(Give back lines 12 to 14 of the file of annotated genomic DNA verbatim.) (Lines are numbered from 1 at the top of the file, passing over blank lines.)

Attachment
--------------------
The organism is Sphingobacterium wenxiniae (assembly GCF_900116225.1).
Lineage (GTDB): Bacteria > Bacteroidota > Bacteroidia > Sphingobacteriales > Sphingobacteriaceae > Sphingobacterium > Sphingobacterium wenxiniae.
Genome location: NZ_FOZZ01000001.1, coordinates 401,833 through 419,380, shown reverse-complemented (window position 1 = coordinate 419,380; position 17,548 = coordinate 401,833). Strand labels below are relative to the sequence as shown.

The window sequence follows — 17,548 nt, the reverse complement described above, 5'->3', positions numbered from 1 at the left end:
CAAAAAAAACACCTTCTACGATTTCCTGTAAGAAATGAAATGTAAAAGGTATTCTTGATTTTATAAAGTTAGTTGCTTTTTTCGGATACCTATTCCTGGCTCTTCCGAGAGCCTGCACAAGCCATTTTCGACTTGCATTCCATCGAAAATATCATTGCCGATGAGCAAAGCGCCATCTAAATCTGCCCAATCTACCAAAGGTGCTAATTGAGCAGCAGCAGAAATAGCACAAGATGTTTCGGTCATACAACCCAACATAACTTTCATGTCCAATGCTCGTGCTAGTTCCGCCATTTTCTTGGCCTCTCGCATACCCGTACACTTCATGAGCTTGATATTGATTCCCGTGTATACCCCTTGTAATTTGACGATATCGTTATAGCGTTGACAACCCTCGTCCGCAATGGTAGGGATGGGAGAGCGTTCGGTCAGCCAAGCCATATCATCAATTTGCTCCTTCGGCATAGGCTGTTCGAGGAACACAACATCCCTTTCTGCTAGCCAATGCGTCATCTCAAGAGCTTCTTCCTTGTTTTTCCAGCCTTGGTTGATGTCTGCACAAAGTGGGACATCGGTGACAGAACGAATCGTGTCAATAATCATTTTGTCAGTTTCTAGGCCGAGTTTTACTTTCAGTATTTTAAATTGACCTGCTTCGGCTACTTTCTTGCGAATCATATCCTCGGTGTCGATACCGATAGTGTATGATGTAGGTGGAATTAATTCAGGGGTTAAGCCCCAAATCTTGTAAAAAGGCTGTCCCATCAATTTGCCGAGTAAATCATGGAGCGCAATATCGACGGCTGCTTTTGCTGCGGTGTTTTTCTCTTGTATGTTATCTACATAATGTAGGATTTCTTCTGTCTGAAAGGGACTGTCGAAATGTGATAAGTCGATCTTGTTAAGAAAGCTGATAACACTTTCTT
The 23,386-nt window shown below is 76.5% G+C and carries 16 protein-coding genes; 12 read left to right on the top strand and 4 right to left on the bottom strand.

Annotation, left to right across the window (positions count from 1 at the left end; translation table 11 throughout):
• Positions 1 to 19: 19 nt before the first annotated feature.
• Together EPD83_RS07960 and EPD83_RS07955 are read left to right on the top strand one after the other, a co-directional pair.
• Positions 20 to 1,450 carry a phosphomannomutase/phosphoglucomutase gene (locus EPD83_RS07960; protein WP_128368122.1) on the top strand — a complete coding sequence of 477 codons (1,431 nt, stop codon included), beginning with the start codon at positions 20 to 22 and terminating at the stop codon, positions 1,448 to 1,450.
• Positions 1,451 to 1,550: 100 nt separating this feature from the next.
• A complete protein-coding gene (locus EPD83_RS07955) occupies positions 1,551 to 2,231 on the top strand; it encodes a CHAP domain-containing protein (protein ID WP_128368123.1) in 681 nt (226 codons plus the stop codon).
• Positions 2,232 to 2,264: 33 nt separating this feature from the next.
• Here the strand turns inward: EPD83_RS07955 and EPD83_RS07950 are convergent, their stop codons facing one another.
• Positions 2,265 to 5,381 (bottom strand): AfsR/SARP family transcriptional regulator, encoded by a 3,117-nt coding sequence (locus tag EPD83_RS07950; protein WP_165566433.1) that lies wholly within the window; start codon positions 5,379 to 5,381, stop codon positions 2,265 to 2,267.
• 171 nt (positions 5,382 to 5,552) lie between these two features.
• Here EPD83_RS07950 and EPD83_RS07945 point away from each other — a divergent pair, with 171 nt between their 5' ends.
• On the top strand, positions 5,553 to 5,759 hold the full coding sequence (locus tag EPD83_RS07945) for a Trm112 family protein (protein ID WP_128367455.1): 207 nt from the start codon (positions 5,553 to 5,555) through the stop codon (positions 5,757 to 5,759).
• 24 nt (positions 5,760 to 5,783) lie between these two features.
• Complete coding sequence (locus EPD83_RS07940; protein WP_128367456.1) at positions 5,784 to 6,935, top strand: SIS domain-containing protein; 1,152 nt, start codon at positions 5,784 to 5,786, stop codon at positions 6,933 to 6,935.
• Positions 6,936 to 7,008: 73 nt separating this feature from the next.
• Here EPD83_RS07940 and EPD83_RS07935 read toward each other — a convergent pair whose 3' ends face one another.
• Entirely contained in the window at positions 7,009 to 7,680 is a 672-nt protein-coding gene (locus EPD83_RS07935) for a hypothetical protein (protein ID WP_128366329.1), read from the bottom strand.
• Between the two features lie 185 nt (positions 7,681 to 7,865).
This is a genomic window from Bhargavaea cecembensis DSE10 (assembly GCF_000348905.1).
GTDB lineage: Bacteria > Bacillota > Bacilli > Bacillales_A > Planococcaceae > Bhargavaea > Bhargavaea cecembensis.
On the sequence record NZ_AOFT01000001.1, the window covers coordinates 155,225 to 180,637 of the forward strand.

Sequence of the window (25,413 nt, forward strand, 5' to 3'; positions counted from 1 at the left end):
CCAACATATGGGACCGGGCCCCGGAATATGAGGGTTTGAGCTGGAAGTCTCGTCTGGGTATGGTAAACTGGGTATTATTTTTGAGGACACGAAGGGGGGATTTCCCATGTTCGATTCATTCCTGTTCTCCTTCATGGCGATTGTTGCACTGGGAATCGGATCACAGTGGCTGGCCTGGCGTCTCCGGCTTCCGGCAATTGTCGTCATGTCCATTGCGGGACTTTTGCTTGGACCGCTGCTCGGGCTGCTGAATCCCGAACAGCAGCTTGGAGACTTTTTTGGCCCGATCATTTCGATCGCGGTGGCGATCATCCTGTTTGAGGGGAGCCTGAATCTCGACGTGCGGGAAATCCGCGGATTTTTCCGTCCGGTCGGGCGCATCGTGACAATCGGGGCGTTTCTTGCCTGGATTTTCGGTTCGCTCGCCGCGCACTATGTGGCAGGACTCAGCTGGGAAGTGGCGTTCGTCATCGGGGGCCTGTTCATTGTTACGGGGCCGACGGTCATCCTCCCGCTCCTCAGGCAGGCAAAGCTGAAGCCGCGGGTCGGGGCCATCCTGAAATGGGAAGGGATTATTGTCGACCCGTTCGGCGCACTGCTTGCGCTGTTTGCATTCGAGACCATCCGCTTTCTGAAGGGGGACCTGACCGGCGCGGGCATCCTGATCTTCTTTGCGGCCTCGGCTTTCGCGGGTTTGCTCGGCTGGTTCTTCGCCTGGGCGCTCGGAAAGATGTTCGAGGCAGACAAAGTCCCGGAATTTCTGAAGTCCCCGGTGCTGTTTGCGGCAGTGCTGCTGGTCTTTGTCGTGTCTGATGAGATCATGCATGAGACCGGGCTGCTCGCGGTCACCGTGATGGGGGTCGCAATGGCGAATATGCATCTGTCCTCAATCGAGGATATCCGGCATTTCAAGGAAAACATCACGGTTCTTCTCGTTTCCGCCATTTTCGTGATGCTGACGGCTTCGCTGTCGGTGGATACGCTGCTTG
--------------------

• A complete protein-coding gene (locus EPD83_RS07955) occupies positions 1,551 to 2,231 on the top strand; it encodes a CHAP domain-containing protein (protein ID WP_128368123.1) in 681 nt (226 codons plus the stop codon).
• Positions 2,232 to 2,264: 33 nt separating this feature from the next.
• Here the strand turns inward: EPD83_RS07955 and EPD83_RS07950 are convergent, their stop codons facing one another.